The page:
However, for smaller sized blockchains like Bitcoin SV, the scenario is very different, because the network’s hash rate is around 590PH/s, making the Bitcoin network almost 500 occasions more effective than Bitcoin SV.

Within the situation of the PoS blockchain like Ethereum, though, malicious entities will have to have over fifty percent from the total Ether (ETH) tokens which are secured in staking contracts around the network. This could require vast amounts of dollars only when it comes to acquiring the requisite computing capacity to have some semblance of launching a effective 51% attack. 

Furthermore, within the scenario the attack fails, all the staked tokens might be confiscated or locked, dealing a substantial financial blow towards the entities active in the purported attack.

How you can identify and stop a 51% attack on the blockchain?

The very first look for any blockchain is always to make sure that not one entity, number of miners or perhaps a mining pool controls greater than 50% from the network’s mining hashrate or even the final amount of staked tokens. 

This involves blockchains to help keep a continuing check up on the entities active in the mining or staking process and take remedial action in situation of the breach. Regrettably, the Bitcoin Gold (BTG) blockchain couldn’t anticipate or stop this from happening in May 2018, with an identical attack repeating in The month of january 2020 that cause nearly $70,000 price of BTG being double-spent by a mystery actor. 

In most these instances, the 51% attack was thanks to just one network attacker gaining control of greater than 50% from the hashing power after which proceeding to conduct deep reorganizations from the original blockchain that reversed completed transactions.

The repeated attacks on Bitcoin Gold do explain the significance of counting on ASIC miners rather of cheaper GPU-based mining. Since Bitcoin Gold uses the Zhash formula which makes mining possible even on consumer graphics cards, attackers are able to afford to produce a 51% attack on its network without requiring to take a position heavily within the more costly ASIC miners.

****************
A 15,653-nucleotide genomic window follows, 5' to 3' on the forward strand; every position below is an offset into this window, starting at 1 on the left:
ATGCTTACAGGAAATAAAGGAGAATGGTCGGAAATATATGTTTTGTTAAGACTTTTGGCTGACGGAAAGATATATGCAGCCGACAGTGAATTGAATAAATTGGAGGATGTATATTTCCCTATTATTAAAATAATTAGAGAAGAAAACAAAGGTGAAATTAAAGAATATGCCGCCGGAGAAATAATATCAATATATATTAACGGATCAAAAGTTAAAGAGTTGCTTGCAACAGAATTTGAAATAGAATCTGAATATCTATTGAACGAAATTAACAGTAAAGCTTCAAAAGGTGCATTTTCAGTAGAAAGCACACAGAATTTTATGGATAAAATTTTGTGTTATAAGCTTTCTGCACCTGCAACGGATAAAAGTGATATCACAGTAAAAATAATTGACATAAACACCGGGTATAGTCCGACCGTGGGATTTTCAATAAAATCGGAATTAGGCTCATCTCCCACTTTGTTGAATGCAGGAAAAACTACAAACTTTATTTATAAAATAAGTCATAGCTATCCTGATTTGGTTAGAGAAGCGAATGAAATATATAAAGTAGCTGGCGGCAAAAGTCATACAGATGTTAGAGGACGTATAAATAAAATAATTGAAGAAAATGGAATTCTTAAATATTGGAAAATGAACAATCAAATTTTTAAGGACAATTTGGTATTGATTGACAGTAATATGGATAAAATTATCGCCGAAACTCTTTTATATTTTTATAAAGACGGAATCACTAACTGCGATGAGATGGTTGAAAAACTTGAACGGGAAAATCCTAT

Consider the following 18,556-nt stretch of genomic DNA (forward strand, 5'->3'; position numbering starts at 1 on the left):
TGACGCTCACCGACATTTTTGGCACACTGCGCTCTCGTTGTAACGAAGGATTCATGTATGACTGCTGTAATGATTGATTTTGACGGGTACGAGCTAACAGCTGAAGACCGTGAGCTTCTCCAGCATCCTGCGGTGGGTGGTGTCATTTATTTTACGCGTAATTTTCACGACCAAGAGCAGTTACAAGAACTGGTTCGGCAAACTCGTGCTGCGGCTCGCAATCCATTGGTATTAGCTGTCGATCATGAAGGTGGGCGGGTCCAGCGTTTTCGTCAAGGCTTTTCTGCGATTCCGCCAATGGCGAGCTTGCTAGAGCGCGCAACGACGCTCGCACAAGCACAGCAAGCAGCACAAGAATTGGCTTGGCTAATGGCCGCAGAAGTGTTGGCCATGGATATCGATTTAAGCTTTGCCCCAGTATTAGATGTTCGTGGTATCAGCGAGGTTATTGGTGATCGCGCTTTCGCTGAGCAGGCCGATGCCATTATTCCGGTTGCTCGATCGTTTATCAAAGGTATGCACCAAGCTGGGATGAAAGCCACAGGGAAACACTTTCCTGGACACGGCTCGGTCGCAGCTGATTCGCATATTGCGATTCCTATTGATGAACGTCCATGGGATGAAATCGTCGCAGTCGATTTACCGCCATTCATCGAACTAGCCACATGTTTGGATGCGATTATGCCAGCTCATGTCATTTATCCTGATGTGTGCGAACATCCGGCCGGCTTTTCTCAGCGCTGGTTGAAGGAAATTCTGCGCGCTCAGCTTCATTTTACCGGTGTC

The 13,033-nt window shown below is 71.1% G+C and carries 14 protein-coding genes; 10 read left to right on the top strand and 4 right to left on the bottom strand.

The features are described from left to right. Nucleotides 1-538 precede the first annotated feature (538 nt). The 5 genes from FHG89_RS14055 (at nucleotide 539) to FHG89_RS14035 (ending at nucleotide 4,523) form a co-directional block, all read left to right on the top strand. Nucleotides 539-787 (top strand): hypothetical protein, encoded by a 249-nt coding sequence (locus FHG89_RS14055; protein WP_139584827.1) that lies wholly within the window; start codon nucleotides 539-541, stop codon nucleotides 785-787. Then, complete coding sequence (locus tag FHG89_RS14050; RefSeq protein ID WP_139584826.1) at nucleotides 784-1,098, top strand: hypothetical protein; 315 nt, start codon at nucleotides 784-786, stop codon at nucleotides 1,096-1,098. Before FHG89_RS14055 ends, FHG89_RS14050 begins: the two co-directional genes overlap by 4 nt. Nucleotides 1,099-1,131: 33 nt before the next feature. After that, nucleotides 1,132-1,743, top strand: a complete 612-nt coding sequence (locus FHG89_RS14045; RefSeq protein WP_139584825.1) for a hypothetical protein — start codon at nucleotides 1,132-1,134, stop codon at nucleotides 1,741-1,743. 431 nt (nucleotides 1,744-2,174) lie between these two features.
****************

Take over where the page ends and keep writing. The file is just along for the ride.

This 51% attack example does highlight the highest security controls provided by ASIC miners because they require a greater quantum of investment to obtain them and therefore are built particularly for the blockchain, which makes them useless for mining or attacking other blockchains.

However, when miners of cryptocurrencies like BTC shift to smaller sized altcoins, even a small amount of them may potentially control greater than 50% from the altcoin’s smaller sized network hashrate. 

Furthermore, with providers for example NiceHash allowing individuals to rent hashing power for speculative crypto mining, the expense of launching a 51% attack could be drastically reduced. It has attracted focus on the requirement for real-time monitoring of chain reorganizations on blockchains to focus on a continuing 51% attack. 

Durch Media Lab’s Digital Currency Initiative (DCI) is a such initiative which has built a method to positively monitor numerous Bang blockchains as well as their cryptocurrencies, reporting any suspicious transactions that could have double-spent the native token throughout a 51% attack.

Cryptocurrencies for example Hanacoin (HANA), Vertcoin (VTC), Verge (XVG), Expanse (EXP), and Litecoin Cash are only a couple of types of blockchain platforms that faced a 51% attack as stated by the DCI initiative. 

Of these, the Litecoin Cash attack in This summer 2019 is really a classic illustration of a 51% attack on the proof-of-stake blockchain, although the attackers didn’t mine any new blocks and double-spent Litecoin Cash (LCC) tokens which were worth under $5,000 during the time of the attack. 

This may highlight the low risks of 51% attacks on PoS blockchains, deeming them less appealing to network attackers, and is among the a lot of reasons to have an growing quantity of systems transitioning towards the PoS consensus mechanism.